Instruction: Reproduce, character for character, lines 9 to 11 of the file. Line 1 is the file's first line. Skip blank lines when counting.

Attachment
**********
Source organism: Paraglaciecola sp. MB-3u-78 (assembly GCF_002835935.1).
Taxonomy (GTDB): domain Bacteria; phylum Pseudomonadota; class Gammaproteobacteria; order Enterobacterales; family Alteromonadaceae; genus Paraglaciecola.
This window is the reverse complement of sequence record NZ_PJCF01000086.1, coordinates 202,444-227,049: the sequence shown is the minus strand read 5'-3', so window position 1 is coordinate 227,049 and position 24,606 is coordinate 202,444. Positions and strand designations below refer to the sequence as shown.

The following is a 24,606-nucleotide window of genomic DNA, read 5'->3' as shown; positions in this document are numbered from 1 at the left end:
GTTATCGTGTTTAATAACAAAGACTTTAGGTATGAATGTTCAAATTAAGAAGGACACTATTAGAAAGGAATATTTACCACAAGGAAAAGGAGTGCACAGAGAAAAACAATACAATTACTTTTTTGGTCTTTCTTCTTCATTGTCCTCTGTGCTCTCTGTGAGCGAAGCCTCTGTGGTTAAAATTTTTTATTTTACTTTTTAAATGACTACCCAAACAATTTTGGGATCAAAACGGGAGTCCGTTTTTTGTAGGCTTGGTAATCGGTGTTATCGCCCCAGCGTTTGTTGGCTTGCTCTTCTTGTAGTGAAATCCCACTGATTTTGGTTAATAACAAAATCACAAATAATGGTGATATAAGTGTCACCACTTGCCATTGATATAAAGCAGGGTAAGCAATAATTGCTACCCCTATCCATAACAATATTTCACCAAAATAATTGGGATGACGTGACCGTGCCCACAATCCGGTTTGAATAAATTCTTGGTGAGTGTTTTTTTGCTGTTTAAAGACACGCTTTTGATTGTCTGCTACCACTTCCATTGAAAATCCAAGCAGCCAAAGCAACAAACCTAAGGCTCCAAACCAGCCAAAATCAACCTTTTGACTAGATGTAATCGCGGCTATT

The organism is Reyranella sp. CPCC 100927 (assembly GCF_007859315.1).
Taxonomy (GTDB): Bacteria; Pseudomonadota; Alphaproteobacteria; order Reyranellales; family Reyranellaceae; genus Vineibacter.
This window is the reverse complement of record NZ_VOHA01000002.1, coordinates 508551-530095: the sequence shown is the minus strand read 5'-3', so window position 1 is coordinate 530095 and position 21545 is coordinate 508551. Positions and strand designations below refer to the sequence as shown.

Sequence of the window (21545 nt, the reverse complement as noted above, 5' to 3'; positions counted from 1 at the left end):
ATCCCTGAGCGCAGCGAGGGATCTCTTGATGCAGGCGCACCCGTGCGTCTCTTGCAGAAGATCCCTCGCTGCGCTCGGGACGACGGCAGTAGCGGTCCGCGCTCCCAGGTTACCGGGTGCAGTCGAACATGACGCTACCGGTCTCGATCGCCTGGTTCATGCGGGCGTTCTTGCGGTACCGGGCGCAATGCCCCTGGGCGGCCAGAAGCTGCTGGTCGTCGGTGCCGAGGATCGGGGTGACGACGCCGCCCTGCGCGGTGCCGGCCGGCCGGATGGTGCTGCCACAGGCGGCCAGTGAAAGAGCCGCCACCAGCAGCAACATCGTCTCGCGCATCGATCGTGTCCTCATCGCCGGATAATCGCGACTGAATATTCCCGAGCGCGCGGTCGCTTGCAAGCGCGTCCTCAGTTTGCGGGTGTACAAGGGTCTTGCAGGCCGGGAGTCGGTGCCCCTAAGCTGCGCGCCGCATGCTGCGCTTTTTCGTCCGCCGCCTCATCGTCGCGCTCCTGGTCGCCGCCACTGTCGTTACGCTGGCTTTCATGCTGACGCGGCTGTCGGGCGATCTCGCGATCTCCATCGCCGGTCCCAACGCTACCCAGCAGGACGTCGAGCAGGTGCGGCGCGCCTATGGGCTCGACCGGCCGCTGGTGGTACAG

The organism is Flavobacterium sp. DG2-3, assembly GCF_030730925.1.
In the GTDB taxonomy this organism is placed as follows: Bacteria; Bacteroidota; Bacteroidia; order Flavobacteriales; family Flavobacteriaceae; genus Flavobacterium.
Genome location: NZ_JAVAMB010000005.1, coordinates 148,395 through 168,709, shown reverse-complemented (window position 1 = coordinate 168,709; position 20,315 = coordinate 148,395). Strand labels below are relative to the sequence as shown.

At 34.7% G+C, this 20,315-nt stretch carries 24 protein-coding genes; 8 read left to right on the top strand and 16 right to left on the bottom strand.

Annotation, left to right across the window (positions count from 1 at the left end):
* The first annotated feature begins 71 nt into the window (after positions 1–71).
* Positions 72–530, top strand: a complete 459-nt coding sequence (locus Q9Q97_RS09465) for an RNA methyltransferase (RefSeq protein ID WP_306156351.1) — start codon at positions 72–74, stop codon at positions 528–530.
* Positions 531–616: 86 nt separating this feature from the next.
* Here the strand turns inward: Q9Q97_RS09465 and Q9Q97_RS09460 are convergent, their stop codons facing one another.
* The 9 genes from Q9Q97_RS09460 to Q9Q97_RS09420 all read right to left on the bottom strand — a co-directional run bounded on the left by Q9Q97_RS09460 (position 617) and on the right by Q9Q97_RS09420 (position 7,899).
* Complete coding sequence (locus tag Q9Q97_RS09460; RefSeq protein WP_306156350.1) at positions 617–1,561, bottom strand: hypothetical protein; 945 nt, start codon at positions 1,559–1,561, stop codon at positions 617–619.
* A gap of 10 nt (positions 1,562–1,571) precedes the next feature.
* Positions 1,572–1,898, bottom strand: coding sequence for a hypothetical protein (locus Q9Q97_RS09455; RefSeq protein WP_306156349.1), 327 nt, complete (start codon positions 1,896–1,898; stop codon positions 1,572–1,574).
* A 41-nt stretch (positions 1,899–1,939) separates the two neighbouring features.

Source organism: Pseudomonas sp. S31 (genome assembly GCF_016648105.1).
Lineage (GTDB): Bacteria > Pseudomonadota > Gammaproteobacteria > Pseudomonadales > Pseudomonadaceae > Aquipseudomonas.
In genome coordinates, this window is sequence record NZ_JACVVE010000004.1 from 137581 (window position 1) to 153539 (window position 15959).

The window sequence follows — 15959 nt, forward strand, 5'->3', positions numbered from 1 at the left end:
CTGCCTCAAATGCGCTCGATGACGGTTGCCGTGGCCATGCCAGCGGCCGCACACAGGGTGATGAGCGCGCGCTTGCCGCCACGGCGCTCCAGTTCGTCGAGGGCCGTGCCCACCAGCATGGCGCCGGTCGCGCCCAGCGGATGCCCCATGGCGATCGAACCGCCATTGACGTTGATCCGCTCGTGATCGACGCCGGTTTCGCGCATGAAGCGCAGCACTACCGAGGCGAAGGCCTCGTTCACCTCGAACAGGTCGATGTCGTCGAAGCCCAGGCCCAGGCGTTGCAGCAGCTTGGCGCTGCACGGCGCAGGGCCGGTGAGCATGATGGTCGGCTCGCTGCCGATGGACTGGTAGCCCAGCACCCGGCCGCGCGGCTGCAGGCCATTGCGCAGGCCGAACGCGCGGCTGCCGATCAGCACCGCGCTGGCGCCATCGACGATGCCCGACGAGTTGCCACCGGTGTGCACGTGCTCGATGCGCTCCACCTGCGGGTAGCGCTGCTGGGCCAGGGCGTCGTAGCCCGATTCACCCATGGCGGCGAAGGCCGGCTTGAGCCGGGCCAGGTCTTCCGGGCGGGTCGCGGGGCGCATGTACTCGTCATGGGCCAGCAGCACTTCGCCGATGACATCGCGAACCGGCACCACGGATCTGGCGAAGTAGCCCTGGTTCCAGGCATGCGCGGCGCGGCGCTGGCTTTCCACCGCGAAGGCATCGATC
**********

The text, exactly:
Sequence of the window (21545 nt, the reverse complement as noted above, 5' to 3'; positions counted from 1 at the left end):
ATCCCTGAGCGCAGCGAGGGATCTCTTGATGCAGGCGCACCCGTGCGTCTCTTGCAGAAGATCCCTCGCTGCGCTCGGGACGACGGCAGTAGCGGTCCGCGCTCCCAGGTTACCGGGTGCAGTCGAACATGACGCTACCGGTCTCGATCGCCTGGTTCATGCGGGCGTTCTTGCGGTACCGGGCGCAATGCCCCTGGGCGGCCAGAAGCTGCTGGTCGTCGGTGCCGAGGATCGGGGTGACGACGCCGCCCTGCGCGGTGCCGGCCGGCCGGATGGTGCTGCCACAGGCGGCCAGTGAAAGAGCCGCCACCAGCAGCAACATCGTCTCGCGCATCGATCGTGTCCTCATCGCCGGATAATCGCGACTGAATATTCCCGAGCGCGCGGTCGCTTGCAAGCGCGTCCTCAGTTTGCGGGTGTACAAGGGTCTTGCAGGCCGGGAGTCGGTGCCCCTAAGCTGCGCGCCGCATGCTGCGCTTTTTCGTCCGCCGCCTCATCGTCGCGCTCCTGGTCGCCGCCACTGTCGTTACGCTGGCTTTCATGCTGACGCGGCTGTCGGGCGATCTCGCGATCTCCATCGCCGGTCCCAACGCTACCCAGCAGGACGTCGAGCAGGTGCGGCGCGCCTATGGGCTCGACCGGCCGCTGGTGGTACAG

The organism is Flavobacterium sp. DG2-3, assembly GCF_030730925.1.